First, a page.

From Illinois Business Journal news services
CHICAGO – Speaker of the House Michael J. Madigan this week announced creation of a bipartisan special House committee to review Gov. Bruce Rauner’s plan to establish a private company that will work with the Illinois Department of Commerce and Economic Opportunity to dole out state money and tax breaks to corporations.
Madigan said the move was to make sure that any public-private partnership created in Illinois be done ethically and meet transparency requirements.
“The formation of a public-private partnership could produce lasting benefits, but our obligation to taxpayers includes working to ensure transparency and integrity within the program,” Madigan said. “I support efforts to boost Illinois’ economy and create more good-paying jobs for middle-class and struggling families. That’s who should benefit from a public-private partnership, and the tax dollars given to any corporation should be spent wisely and with the proper oversight.”
Earlier this month, Rauner announced a plan to create a privately run economic development corporation that would partner with the state Department of Commerce and Economic Opportunity. While Rauner said the corporation would be funded with private donations, taxpayer dollars would still be at stake and DCEO would be required to approve any incentives or deals offered to companies.
Last spring, Madigan worked cooperatively with Rauner on the governor’s request to create a public-private partnership in Illinois. However, the measure failed to advance beyond passage in the House due to the governor’s opposition to Madigan’s belief that the partnership should be reviewed after three years to ensure tax dollars are spent wisely and to determine if it is functioning as intended.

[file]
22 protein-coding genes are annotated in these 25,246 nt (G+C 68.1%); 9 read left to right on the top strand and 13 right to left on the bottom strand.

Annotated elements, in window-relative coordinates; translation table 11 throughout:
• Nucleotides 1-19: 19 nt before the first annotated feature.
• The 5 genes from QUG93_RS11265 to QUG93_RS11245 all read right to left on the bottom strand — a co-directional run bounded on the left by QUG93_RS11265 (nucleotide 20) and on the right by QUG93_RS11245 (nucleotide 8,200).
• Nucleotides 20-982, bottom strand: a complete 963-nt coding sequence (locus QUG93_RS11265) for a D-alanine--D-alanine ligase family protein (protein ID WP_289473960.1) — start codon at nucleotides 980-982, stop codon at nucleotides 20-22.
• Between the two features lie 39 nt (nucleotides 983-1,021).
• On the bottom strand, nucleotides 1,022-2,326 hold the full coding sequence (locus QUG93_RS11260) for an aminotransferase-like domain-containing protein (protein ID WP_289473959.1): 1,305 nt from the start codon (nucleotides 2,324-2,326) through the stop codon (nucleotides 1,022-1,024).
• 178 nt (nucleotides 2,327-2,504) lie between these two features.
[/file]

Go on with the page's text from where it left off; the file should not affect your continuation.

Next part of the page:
Similar public-private efforts in other states have experienced problems in recent years. The Wisconsin Economic Development Corp., for example, was criticized in an audit for, among other things, not requiring financial statements from companies receiving incentives, granting awards to ineligible businesses, failing to ensure jobs had been created by companies after awarding them with nearly $1 million in tax credits, and in some cases hiring firms with conflicts of interest. In Virginia, it was reported that a public-private infrastructure project, due to a lack of transparency, led to massive cost overruns and ultimately the state halted the project, but not before taxpayers had paid the contractor $290 million for the unfinished project.
The private corporation, as proposed by the governor, would not be subject to the requirements of the Freedom of Information Act, as confirmed by DCEO director Jim Schultz. Madigan said that must change to permit greater transparency of how taxpayer dollars are being expended.
“Given what has happened in other states due to the lack of transparency and proper oversight, my belief today is the same as it was last year, and that is that a public-private partnership can be achieved, but with the proper safeguards and transparency in place,” Madigan said. “Illinois is facing unprecedented fiscal challenges, so taxpayer dollars must be used wisely and efficiently. Simply authorizing a public-private partnership without taking into consideration the controversy that has occurred in other states is not in taxpayers’ best interests.”
State Rep. Lou Lang, D-Skokie, will chair the Special Committee on Public Private Partnerships, and House Democratic members will include Reps. Chris Welch of Hillside, Will Davis of Homewood, Carol Sente of Vernon Hills, Fred Crespo of Hoffman Estates, and John Bradley of Marion. House Republicans are expected to name members to the committee.